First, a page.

I am delighted to have my short story, “Peephole,” in the new issue of The Baltimore Review, alongside the work of some incredible writers. Check out the entire issue if you can. It’s available online. The day it came out, I spent half the night reading it. I have admired The Baltimore Review for some time—the work they publish is original and well crafted—and I feel honored to be included in their spring issue.
I was also happy to hear last week that Moon City Review will be publishing my poem, “As God Intended,” in their 2019 issue, which will debut at the AWP Conference in Portland next year. The poem is about the 17th century nun and soldier, Catalina de Erauso, and her play with gender roles. I will announce the publication here when the piece comes out.
I haven’t been writing much the last couple of weeks, but I have dedicated myself to reading. I’m setting up reading dates with myself on my calendar, and I’m always excited to see them pop up. I have been going to local coffee shops and bookstores and sitting for hours. At the moment, I’m reading Han Kang’s novel, The Vegetarian. It is set in South Korea and centers on a married couple whose life is turned upside down when the wife has a dream about animal slaughter and refuses to eat meat or sleep with her husband because he smells of it. The writing focuses so entirely on the two main characters that I feel as if I’m watching a riveting stage play. Apart from this, I’m jumping around from book to book—mainly nonfiction: philosophy, history, gender studies—and the richness of other writers’ perspectives is fueling a lot of thought.
Cold January left me feeling disconnected from my writing—on top of the weather, I had an endless case of the flu—but I’m slowly starting to feel like myself again. The flu even generated a vivid fever dream that I am turning into a prose poem. I have also started writing about Bosnia again—a short story from the perspective of an aging couple—and it feels significant to revisit the spaces of Sarajevo now. They are providing me with a sense of comfort, and they are generating childhood memories, as well.
I have not been finishing pieces, really. Rather, I’m endlessly changing, tweaking, and molding things, and also starting new work. It feels good to work without pressure or expectation.
Press 53 also notified me this week that they will anthologize a story of mine, “On the Dalmatian Coast.” I initially published the story in a small literary magazine and am excited to give it new life. It is a piece I wrote while in the MFA program seven years ago, and it meant a lot to me at the time. The piece will appear in volume three of the anthology Everywhere Stories this fall.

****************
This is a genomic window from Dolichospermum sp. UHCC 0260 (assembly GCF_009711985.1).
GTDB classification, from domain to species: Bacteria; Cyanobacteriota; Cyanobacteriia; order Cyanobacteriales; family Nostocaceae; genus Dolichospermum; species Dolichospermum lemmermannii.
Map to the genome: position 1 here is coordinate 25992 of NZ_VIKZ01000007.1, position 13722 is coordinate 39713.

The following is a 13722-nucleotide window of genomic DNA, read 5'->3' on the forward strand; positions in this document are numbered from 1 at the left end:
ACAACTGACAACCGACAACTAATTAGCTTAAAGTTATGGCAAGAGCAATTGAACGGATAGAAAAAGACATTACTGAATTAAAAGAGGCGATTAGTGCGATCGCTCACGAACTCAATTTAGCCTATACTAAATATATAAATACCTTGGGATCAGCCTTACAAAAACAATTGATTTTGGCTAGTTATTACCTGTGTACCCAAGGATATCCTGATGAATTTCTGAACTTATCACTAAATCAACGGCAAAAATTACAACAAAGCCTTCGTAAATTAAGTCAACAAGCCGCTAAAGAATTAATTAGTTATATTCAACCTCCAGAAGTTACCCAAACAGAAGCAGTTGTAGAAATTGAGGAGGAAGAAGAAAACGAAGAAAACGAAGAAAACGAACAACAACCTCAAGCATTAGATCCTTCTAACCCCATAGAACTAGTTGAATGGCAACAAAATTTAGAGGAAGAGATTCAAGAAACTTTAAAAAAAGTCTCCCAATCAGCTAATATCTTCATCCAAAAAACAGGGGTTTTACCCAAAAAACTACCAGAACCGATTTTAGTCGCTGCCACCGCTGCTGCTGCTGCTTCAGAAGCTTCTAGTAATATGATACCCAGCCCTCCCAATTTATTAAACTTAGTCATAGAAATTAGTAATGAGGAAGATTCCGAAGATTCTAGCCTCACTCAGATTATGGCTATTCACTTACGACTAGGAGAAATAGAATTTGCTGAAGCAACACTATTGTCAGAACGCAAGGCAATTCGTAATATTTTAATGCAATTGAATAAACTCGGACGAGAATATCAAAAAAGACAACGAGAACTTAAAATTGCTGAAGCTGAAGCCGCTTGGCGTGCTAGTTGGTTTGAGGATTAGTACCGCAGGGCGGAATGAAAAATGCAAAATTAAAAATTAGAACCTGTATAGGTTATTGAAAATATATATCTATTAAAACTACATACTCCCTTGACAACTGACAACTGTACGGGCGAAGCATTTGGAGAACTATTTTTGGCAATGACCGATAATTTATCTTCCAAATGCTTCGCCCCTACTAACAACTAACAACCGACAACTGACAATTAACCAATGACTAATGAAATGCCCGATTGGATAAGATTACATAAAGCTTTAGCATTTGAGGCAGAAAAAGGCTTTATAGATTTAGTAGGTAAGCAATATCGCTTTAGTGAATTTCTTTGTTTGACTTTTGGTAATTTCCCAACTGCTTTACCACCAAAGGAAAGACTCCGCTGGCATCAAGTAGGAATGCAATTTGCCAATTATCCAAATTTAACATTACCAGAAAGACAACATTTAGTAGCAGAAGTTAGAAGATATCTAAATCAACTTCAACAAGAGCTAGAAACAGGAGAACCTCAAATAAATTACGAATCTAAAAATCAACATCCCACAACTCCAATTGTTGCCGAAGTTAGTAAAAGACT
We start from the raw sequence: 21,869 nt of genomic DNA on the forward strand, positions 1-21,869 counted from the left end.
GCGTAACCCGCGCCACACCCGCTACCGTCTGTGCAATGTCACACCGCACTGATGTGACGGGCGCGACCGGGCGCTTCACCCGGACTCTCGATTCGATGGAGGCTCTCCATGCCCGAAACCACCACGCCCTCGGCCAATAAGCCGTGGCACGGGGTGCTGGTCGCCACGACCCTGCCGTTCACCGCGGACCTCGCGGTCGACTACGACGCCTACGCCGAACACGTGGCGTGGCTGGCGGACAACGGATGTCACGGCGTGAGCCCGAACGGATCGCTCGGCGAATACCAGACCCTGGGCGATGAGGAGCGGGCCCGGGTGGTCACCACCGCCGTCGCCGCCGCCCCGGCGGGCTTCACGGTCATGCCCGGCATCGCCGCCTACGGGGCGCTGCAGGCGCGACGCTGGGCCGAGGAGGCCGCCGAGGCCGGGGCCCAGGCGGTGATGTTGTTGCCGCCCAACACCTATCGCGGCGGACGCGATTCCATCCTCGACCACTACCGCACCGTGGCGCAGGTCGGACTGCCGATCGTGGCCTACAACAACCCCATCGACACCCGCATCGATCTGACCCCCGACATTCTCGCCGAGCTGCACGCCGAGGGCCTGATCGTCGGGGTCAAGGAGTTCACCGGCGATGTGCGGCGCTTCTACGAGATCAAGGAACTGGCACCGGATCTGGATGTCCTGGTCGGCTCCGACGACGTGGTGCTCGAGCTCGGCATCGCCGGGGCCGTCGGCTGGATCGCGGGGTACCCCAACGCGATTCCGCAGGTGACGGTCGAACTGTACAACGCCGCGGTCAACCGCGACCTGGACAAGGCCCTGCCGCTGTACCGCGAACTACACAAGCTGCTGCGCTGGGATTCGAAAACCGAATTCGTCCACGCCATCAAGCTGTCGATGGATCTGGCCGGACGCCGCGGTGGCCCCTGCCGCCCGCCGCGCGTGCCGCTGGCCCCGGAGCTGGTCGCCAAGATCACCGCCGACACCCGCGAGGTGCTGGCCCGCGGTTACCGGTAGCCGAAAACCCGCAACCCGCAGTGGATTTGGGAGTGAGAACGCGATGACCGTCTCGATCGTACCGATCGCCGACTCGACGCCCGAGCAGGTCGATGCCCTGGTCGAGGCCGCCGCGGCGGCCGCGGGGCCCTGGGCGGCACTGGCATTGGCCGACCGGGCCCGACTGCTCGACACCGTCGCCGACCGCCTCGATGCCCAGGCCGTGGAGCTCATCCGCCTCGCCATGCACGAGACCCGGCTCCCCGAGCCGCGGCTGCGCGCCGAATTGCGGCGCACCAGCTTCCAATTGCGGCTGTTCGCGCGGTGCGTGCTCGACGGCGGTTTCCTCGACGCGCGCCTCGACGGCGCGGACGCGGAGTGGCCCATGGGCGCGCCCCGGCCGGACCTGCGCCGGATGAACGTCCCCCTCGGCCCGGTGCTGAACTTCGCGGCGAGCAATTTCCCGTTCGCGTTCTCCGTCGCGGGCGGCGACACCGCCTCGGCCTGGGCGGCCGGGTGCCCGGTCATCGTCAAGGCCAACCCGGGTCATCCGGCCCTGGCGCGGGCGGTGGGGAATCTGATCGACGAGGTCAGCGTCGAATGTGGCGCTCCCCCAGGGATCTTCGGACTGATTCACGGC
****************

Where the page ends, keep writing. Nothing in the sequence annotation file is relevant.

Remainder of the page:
I also have an article about filmmaker Paul Shoulberg coming out next month in IU’s The College Magazine. Paul and I met at a coffee shop in Bloomington and had a lengthy and invigorating conversation about his creative work and views on life. I will link to the article here when it comes out.
In terms of readings, several of us former MFA’s from Indiana University will have a reading in Tampa during the AWP Conference in March. The reading will take place at Four Green Fields restaurant on Saturday, March 10th, at 5:00 p.m. So look to forward to being with these gorgeous writers and friends in a relaxed setting!
I’m so grateful for all these waves as they come. It’s such a pleasure to connect with other creative people and to examine my own inner spaces again through my work.
The editors of Lunch Ticket, the literary magazine from Antioch University Los Angeles, have just accepted my poem “Fat Tuesday in Samsara” for publication! This is my first poem in verse to be accepted, and I am thrilled and honored to know that it will be included in the pages of Lunch Ticket. I will post a link to the issue once it is out.
I’m thrilled to announce that my chapbook of flash fiction, tentatively titled We Cradled Each Other in the Air, has been accepted for publication by Blue Lyra Press. The collection contains a varied assortment of my work — meditations, lyrical pieces, absurdist narrative scenes, a fairy tale — and I’m very excited for the opportunity to display all of these pieces side by side. Blue Lyra Press gathers three chapbooks by three different writers and publishes them together in full-length volumes for their Delphi Series. The book will be available for purchase in February 2017.
I’m thrilled to have my flash fiction piece, “Fingers Hooked,” in Fiction Southeast this week. The journal’s editors have been wonderful to work with in terms of responsiveness and organization, and I’m grateful to be included in their journal.
My flash pieces have largely been a space in which I’ve explored American settings — my full-length stories and the novel I’m working on have been set in my native Bosnia — and the process of writing them has felt expansive and freeing. I hope that you enjoy the piece.
I’m thrilled to have my absurdist little footnoted story in the new issue of Midway Journal! I’ve always admired Midway’s aesthetic, and the editors have been wonderful to work with and incredibly attentive. You can read the piece here. Enjoy!
I’m thrilled to announce that Gargoyle Magazine from Paycock Press will be publishing my prose poem, “Flinging Superstitions,” in their 40th anniversary issue! The issue will be out August/September of next year. The first time I submitted to Gargoyle was about ten years ago — as an undergraduate student at the University of Florida — and I’m excited to finally be included in their pages!